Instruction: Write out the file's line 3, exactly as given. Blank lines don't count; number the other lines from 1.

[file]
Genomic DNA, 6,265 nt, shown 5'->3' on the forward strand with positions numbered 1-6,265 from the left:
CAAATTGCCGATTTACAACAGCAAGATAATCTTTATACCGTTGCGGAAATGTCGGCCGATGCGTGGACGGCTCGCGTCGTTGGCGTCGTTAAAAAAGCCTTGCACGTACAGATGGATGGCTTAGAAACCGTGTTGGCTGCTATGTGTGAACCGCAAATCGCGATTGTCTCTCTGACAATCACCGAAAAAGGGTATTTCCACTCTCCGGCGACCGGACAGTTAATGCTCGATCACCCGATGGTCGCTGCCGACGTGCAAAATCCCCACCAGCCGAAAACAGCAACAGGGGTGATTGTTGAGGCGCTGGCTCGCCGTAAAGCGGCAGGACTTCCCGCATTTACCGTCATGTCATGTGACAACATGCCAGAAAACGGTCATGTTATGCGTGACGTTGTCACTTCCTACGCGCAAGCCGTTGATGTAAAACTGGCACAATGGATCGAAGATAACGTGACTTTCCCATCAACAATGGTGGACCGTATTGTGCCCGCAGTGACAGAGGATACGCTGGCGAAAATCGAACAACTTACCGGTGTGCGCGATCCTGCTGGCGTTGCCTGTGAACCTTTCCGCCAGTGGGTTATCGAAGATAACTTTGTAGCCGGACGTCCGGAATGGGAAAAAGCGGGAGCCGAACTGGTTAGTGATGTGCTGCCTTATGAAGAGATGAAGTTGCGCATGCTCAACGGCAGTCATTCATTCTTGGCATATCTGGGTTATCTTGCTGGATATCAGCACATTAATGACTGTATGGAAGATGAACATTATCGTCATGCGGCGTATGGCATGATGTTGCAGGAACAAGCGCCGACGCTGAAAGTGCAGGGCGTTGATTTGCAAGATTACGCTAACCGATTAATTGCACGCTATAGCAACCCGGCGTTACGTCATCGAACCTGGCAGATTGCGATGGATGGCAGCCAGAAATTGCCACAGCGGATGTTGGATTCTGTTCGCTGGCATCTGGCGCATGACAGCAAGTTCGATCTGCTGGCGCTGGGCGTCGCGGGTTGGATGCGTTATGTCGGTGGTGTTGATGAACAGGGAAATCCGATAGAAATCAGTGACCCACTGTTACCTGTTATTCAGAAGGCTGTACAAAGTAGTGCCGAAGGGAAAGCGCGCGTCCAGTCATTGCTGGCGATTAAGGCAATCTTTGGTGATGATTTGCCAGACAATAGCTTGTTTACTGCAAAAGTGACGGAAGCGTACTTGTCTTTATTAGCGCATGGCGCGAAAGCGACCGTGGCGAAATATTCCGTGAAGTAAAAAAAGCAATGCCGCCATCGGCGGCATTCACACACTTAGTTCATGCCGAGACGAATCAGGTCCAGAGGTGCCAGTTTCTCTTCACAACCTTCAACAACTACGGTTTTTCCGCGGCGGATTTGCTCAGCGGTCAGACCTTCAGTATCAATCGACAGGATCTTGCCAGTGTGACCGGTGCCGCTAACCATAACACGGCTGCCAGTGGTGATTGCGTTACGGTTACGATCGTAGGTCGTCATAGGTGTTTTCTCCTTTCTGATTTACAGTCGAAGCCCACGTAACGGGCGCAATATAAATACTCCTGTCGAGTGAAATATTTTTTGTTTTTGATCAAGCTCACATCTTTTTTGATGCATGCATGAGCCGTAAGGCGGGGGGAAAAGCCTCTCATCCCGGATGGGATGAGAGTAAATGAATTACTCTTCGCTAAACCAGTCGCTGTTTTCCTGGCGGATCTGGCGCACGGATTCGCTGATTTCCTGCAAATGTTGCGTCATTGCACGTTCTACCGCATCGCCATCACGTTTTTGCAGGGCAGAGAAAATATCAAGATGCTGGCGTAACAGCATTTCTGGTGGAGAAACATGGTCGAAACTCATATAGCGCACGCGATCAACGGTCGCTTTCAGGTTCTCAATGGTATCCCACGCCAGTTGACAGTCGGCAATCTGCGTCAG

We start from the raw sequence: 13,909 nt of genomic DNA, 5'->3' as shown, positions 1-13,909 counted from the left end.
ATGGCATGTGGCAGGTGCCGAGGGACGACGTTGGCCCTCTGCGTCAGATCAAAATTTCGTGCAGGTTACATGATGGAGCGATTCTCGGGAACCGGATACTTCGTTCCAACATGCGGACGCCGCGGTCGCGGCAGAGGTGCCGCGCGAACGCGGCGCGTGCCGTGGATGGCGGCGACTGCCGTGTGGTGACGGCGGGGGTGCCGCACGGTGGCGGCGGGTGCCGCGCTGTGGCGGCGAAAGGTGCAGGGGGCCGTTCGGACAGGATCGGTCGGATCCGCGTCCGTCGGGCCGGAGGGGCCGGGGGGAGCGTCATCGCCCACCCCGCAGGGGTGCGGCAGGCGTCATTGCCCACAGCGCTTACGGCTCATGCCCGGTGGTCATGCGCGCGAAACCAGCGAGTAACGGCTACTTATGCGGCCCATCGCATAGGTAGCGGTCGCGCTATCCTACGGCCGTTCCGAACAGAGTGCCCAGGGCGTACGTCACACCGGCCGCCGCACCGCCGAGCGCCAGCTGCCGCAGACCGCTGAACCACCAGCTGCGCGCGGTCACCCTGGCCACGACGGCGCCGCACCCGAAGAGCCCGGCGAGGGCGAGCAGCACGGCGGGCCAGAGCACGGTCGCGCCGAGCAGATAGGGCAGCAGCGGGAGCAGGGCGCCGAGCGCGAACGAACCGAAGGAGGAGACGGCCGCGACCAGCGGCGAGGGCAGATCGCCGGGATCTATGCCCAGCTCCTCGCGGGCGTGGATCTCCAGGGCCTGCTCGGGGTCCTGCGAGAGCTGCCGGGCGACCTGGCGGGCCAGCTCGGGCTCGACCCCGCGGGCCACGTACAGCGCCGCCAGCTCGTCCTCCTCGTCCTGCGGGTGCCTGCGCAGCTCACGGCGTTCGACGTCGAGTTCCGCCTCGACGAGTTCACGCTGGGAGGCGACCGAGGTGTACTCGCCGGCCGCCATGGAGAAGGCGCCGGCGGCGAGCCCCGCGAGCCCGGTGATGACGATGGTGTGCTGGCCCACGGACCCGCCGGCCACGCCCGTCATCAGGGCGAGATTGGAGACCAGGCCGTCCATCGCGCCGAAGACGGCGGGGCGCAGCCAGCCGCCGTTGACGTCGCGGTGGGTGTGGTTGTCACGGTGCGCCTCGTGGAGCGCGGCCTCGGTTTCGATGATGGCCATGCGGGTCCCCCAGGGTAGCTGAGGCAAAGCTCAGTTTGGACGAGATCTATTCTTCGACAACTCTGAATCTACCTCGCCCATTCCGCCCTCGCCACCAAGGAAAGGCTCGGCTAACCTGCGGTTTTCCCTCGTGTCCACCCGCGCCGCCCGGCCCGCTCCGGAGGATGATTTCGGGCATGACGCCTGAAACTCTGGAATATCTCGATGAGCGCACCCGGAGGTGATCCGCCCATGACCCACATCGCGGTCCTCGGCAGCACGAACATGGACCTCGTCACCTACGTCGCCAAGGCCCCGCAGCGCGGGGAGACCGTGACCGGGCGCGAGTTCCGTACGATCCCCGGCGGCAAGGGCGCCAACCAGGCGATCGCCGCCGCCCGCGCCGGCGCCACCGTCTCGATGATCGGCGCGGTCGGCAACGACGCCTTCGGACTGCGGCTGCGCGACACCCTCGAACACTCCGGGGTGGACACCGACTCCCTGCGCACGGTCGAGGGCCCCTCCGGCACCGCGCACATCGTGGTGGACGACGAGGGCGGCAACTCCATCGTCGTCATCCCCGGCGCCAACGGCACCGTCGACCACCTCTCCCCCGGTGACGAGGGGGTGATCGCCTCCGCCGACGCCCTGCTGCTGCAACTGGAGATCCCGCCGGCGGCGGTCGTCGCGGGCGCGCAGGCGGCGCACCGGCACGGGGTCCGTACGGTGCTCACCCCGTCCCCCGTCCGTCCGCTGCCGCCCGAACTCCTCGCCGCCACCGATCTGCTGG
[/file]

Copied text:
We start from the raw sequence: 13,909 nt of genomic DNA, 5'->3' as shown, positions 1-13,909 counted from the left end.